11. e0richt

    e0richt New Member

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    actually, by virtue of drinking (which was pre-meditated) one assumes the responsibility that if they kill someone that they willfully created the circumstances for the "accident".

    now if someone throws a bomb in a building where people are working and it goes off and kills someone then is that murder? (yes in my opinion) and does he bear the responsibility because he created that situation? (yes again in my opinion)

    how is that different than drinking and driving? I would believe that the alcohol got into his system by his own hand and was not forced on him (basically creating a bomb)...

    and could he have found another way to get home? (yes, he could have found another way to get home or maybe to spend some time to sober up...)
    so in effect he "lit" the fuse on the bomb...

    which went off and killed someone...
     
  12. e0richt

    e0richt New Member

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    The article didn't say whether he had any previous DUI charges or not...
    and I found it interesting that he tried to leave the scene but was so drunk that he ran off the road... what a sweetheart.
     
  13. jhuskey

    jhuskey Moderator

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    If you want to kill someone and get off easy,use a car. If you are just negligent and not drunk you may only be fined.
    It is your right to be stupid and drive. After all it is just an accident.
     
  14. willocrew

    willocrew New Member

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    Intoxication Manslaughter... the 'mens rea' for murder can't really be proven in this case.
     
  15. jhuskey

    jhuskey Moderator

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    Not to get into a debate but second degree murder charges have been filed in cases where one individual created the conditions that would allow another to be killed. You must show that the defenfdant had the knowledge that they could cause bodily harm or death through their negligent actions.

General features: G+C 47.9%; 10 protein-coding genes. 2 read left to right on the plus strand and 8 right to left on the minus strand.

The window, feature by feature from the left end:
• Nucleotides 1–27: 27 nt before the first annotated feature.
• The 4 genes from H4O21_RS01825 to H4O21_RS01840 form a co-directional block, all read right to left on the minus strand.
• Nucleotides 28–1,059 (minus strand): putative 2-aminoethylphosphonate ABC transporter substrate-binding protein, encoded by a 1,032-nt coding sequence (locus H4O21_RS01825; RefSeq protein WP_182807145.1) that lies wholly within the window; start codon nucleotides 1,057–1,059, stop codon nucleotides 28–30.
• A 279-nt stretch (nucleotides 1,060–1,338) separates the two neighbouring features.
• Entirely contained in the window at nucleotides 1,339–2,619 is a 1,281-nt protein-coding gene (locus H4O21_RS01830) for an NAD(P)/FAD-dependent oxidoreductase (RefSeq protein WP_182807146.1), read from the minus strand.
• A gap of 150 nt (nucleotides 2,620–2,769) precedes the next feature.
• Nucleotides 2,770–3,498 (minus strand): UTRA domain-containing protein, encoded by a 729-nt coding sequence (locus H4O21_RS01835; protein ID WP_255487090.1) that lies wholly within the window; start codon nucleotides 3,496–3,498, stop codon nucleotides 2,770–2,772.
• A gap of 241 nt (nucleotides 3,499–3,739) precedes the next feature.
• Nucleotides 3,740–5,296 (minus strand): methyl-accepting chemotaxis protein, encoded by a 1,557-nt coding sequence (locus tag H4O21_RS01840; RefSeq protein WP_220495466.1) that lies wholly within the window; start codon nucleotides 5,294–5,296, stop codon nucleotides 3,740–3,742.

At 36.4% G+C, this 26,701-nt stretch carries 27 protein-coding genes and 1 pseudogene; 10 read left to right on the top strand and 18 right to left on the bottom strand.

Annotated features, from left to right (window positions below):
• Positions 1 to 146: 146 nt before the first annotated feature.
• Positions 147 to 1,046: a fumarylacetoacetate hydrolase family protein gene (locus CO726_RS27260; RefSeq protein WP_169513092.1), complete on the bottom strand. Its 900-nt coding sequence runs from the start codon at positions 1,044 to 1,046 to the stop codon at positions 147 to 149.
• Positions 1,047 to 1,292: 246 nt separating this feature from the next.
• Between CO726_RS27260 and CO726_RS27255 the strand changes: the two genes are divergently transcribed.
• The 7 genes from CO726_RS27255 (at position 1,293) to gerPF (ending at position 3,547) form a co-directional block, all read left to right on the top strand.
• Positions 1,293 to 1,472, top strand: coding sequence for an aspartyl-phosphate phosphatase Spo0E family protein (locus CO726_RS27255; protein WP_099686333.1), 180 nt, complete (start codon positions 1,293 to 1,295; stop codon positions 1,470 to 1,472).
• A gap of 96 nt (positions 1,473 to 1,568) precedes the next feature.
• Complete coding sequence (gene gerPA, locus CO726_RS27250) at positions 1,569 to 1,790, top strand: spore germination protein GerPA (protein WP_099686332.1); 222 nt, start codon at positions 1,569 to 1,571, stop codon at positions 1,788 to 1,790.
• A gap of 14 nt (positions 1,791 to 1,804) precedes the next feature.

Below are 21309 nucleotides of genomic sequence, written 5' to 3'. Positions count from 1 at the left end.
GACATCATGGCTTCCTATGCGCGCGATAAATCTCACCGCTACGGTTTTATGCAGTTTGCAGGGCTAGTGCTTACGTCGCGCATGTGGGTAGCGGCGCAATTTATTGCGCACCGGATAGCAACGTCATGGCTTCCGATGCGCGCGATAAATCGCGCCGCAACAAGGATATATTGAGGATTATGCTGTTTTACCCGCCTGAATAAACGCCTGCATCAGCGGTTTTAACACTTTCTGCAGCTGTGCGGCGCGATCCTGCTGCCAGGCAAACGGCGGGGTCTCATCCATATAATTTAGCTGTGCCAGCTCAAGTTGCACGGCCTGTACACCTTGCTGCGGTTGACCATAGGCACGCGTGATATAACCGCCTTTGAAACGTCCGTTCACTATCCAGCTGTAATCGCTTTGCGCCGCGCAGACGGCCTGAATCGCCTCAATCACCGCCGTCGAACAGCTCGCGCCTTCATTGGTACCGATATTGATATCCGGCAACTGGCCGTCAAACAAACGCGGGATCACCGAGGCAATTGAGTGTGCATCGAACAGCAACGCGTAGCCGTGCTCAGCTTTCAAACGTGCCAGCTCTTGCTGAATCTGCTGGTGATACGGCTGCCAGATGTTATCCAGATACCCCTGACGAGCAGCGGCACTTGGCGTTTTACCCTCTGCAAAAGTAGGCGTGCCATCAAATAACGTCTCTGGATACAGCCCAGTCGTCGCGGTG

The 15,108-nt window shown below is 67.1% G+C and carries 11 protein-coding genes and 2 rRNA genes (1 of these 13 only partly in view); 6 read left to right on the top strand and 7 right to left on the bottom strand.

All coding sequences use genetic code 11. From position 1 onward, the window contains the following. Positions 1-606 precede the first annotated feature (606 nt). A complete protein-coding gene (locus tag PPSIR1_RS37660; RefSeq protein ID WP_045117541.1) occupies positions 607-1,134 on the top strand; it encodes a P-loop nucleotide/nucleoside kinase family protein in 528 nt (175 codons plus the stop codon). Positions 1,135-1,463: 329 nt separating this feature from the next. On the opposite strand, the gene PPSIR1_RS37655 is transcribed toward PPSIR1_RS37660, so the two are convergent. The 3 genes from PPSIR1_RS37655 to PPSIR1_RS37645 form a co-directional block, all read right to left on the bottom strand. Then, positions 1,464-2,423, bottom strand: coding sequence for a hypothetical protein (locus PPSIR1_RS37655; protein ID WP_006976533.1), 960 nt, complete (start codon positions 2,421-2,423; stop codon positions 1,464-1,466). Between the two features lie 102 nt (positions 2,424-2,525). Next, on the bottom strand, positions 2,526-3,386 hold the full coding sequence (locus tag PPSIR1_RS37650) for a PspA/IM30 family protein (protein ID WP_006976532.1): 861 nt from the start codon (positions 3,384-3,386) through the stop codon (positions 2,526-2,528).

Getting a conviction on original charges filed, varies. Laws also vary from state to state.

    BTW: It is no fun losing a child and I feel for the parents. There lives will never be the same.
     
  16. avmanansala

    avmanansala New Member

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    My condolences to John E. Peckham's family and friends. He sounds like a great guy.
     
  17. Michael Pisarri

    Michael Pisarri New Member

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    Its completely different than if someone threw a bomb in a building. For one the only purpose of a bomb is death and destruction and the main purpose of a car is transportation, whether or not the person should be driving or not. As a society we recognize that its extremely unsafe and potentially deadly to drive drunk, but there is no intention to kill someone like there is when you put a bomb in a building. Sure he should have found a different way home, but just because he made a big mistake and didnt doesn't mean he was arming a bomb.
     
  18. e0richt

    e0richt New Member

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    just curious, but are you a judge? or maybe an attorney? because it sounds like (boo hoo) that it was the not the drivers fault (sniffle). It was that damn cyclist...

    oh and by the way, it doesn't matter if it really is called murder or not as long as the sentence is similar for something that heinous...
     
  19. jhuskey

    jhuskey Moderator

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    It's not a mistake. It's negligence and drunk driving is gross negligence!
     
  20. Michael Pisarri

    Michael Pisarri New Member

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    ok call it negligence, that still doesnt make it murder....